The missionaries were subject to this custom as well, and it made their practice of medicine on Indian bodies a fraught endeavor. In May 1837, Dr. Whitman was treating the wife of the prominent chief Umtippe who threatened him with this consequence.  Dissatisfied with his wife’s care under Dr. Whitman, Umtippe turned instead to one of the primary te-wats in the area, becoming incensed with the te-wat as well when the traditional methods failed. While the te-wat escaped death in that instance, he was later killed when he failed to heal a war chief related to Umtippe. The option of flight from the community was not open to the missionaries and so their practice of medicine became not only a battleground for souls but for their own lives. Narcissa’s writings on the events with Umtippe indicate to us that the missionary women were aware of the custom and yet still provided care to the Indians. Interestingly, the Indians that the missions served would realize that they could have it both ways, and female missionaries often took on more concrete roles in the care and provision of care to the Native Americans than they did in any other form of interaction with them. Whitman was particularly party to the administration of care to the Indians of Oregon Territory, as her husband was a trained medical doctor, though he seems to rarely have practiced medicine among the Native Americans if the scant reference to any such exercise in his letters is to be believed.  Shortly after the stressful episode with Umtippe’s wife, another Indian by the name of Stickus arrived seeking medical care, and Whitman sat up late into the night caring for him. After his eventual cure, he became a close friend of the Whitman’s during their tenure in Oregon. Again, the importance of curing him was on the minds of both Whitman and her husband because of the pressing threat of death if they failed. The women’s diaries and their husbands’ papers express both concern and annoyance at this practice, and increasingly saw the quest for the souls of the Native Americans as tied to the care and healing of their bodies.

Mary Walker was often drawn out of her home and sphere to confront the medicine men whose chants and rites floated in the Oregon breeze to forbid her rest or repose. With her husband away, Walker had little choice: she had to either confront the medicine men about their practices or endure more sleepless nights and restless days. Her distaste for indigenous rituals is clear amidst her description of their practices, as she consistently refers to how they “play” medicine. Walker’s interactions with medicine men and her administration of medicine to those Nez Perce who sought her treatment mark notable steps outside of her traditional role of missionary wife and woman.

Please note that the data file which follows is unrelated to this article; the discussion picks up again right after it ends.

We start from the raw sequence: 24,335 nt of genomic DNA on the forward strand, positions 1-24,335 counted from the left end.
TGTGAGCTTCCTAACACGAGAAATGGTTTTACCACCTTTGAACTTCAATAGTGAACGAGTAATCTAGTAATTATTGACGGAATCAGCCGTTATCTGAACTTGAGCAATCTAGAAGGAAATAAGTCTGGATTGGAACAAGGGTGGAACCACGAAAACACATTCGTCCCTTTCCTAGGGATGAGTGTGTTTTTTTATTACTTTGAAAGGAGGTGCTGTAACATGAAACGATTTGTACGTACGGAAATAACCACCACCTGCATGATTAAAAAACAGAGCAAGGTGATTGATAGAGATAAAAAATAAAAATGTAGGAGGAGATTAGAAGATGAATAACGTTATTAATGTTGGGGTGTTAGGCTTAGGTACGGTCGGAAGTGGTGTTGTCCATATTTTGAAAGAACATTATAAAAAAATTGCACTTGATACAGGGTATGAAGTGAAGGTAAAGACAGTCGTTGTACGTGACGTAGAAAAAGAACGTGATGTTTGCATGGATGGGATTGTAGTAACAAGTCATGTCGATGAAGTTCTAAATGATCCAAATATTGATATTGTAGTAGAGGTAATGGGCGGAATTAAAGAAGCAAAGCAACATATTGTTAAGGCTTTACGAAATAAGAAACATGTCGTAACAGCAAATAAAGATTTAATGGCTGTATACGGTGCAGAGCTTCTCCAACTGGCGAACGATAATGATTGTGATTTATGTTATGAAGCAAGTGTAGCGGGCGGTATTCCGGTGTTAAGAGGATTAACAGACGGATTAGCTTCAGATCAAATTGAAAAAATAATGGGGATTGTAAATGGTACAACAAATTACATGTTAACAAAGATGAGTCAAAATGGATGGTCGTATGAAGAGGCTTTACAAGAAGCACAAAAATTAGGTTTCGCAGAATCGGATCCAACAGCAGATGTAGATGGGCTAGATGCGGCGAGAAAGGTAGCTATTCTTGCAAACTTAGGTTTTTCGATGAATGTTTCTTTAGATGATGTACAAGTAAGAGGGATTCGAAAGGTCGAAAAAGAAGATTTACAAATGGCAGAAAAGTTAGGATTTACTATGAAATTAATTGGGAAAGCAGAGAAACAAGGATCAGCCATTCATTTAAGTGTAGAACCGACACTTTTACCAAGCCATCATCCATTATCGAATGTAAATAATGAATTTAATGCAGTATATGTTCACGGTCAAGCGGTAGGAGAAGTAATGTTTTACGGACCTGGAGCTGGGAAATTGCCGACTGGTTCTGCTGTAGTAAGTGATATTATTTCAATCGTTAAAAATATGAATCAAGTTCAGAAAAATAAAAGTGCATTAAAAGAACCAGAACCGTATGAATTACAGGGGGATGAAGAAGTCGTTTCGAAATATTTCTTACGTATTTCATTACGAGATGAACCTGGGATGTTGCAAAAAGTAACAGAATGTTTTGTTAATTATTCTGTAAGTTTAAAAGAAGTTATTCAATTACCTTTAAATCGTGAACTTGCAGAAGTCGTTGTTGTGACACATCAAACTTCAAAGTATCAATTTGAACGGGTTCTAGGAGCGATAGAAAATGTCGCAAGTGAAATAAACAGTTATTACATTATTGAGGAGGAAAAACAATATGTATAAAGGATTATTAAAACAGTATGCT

Walker’s confrontation with the medicine men stands out in her writings about her time at Tshimakain—there are few instances were she intervened in the happenings of the Spokane people, and her stand against the ceremonies of the medicine men marks a step outside her otherwise confined roles. Walker, unless illness impaired her, was a model missionary woman who built a strong marriage with her husband and raised a family in the woods of Oregon. She otherwise avoided direct skirmishing over medical practice, adhering to her opinion that “it is not best to assail their superstitions directly…it seems useless to convince them of their error unless their mind is occupied with something else.” So strong were her sentiments against the medicine men and their routines that she expanded her scope of influence beyond being an exemplar of Christian womanhood. Her intervention for the souls, as she saw it, of the Native Americans on this matter was both a product of personal frustration and evangelical commitment.

The isolation of missionary women often led to health difficulties of their own, and their own physical failings limited their ability to perform their assigned duties. Indeed, their physical fitness was so tied to their roles that their ability to carry out domestic tasks or care for their children became the barometers of their well-being. The physically stressful process of childbearing and birth that their service as wives and mothers entailed simultaneously allowed them to expand and take on the role of Christian mother but often at serious cost to their health. Their access to medicine and the support systems, both male and female, which normally accompanied womanhood at the time, meant that these women had to carry both the weight of family raising, housekeeping, and soul saving largely at the mercy of their health and fitness. Battling illnesses physical and mental, personal and external, the women of early Oregon navigated the spheres of health and healing and often pushed the boundaries of their allotted spheres by taking on increasing responsibility for the physical health of the converted and non-converted Indians.